The new Vice-Chancellor of Rajasthan University, Furqan Qamar, on Thursday emphasised the need for adopting an “inclusive approach” in higher education by focusing on the underprivileged sections and called for promoting innovative ideas to meet the challenges of the current knowledge economy.
Talking to reporters after assuming office at the Vice-Chancellor’s Secretariat on the university campus here, Prof. Qamar said an equitable distribution of the gains of education would help remove imbalances in the society and ensure the delivery of “demographic dividends” from the young population of the country.
“I firmly believe that scientific development, innovation and removal of imbalances are crucial for our knowledge economy, in which the institutions of higher learning can make a significant contribution,” said Prof. Qamar, till recently an advisor to the Planning Commission and professor at Jamia Millia Islamia, New Delhi.
Forty-nine-year-old Prof. Qamar – who is the youngest Vice-Chancellor of Rajasthan University – pointed out that the Planning Commission had fixed an outlay of Rs.85,000 crore for education during the 11th Five Year Plan with a view to ensuring faster and inclusive growth that could be achieved by expansion and access to education.
While affirming that he would use his experience with the Planning Commission in the performance of his duties as the Vice-Chancellor, Prof. Qamar said the higher education had come out of the “elitist club” and was now available to the poor students, residents of remote villages and children of daily wage-earners on equal terms.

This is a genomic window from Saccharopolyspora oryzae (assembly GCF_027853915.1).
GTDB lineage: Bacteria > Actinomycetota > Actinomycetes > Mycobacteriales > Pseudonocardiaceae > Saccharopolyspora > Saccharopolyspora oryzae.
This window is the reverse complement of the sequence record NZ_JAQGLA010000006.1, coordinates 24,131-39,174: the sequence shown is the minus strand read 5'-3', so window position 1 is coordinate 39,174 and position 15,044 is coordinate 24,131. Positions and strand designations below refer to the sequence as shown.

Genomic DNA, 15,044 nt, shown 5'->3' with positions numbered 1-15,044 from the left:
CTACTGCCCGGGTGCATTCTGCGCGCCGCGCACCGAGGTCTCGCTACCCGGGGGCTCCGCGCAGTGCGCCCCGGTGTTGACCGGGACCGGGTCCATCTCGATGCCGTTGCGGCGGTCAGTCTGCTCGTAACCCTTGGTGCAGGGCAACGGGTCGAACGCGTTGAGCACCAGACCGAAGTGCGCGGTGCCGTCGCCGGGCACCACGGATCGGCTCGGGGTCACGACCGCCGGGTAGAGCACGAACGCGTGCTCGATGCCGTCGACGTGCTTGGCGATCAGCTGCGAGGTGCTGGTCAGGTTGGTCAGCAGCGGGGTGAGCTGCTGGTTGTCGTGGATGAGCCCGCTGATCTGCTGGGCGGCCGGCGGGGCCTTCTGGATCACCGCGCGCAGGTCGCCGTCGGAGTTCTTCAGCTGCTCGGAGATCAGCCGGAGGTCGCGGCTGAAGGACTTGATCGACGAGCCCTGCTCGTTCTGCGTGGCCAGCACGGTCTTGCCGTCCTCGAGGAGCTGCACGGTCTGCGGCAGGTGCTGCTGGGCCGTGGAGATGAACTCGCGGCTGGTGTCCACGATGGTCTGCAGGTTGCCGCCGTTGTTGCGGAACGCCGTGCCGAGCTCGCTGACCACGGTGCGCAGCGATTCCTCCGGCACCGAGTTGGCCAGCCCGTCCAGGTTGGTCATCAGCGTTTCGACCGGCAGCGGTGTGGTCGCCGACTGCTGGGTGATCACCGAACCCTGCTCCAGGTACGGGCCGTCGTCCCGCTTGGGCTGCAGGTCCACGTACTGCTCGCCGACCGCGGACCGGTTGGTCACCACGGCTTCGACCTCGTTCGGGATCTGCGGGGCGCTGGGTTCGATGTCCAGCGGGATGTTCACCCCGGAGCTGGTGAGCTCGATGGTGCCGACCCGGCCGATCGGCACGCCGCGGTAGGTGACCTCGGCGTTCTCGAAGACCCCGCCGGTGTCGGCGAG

“As the head of an institution of higher learning, it is my responsibility to ensure that the interests of students as primary stake-holders are protected and the education imparted to them is relevant for their future pursuits,” affirmed Prof. Qamar, who specialises in educational planning, finance and management.
The Vice-Chancellor said the university administration would adhere to certain norms to strike a balance between the expectations of society and the need to evolve a workable academic atmosphere on the campus: “The university cannot function in isolation. It is our responsibility to impart quality education to the students.”
Prof. Qamar pointed out that Rajasthan would benefit immensely from the Union Government’s recent decision to establish a central university, an Indian Institute of Technology and an Indian Institute of Management in the State. He said the State should also get advantage of the Planning Commission’s scheme for quality upgradation of education.
Prof. Qamar said he would try to improve the university’s financial health by getting Central funds for research, academic activities and information technology applications. Asked about the scope for allowing elections to students’ union stayed on the court orders, he said a “collective decision” would be taken on the issue after studying the judgment and the Lyngdoh Committee’s recommendations.
Born in 1960 at Ghazipur, a small town in eastern Uttar Pradesh, Prof. Qamar obtained doctorate on “financial management in residential universities” from Lucknow University in 1989. He was a professor at the Centre for Management Studies in Jamia Millia Islamia since 2002 and was appointed advisor to the Planning Commission this past year.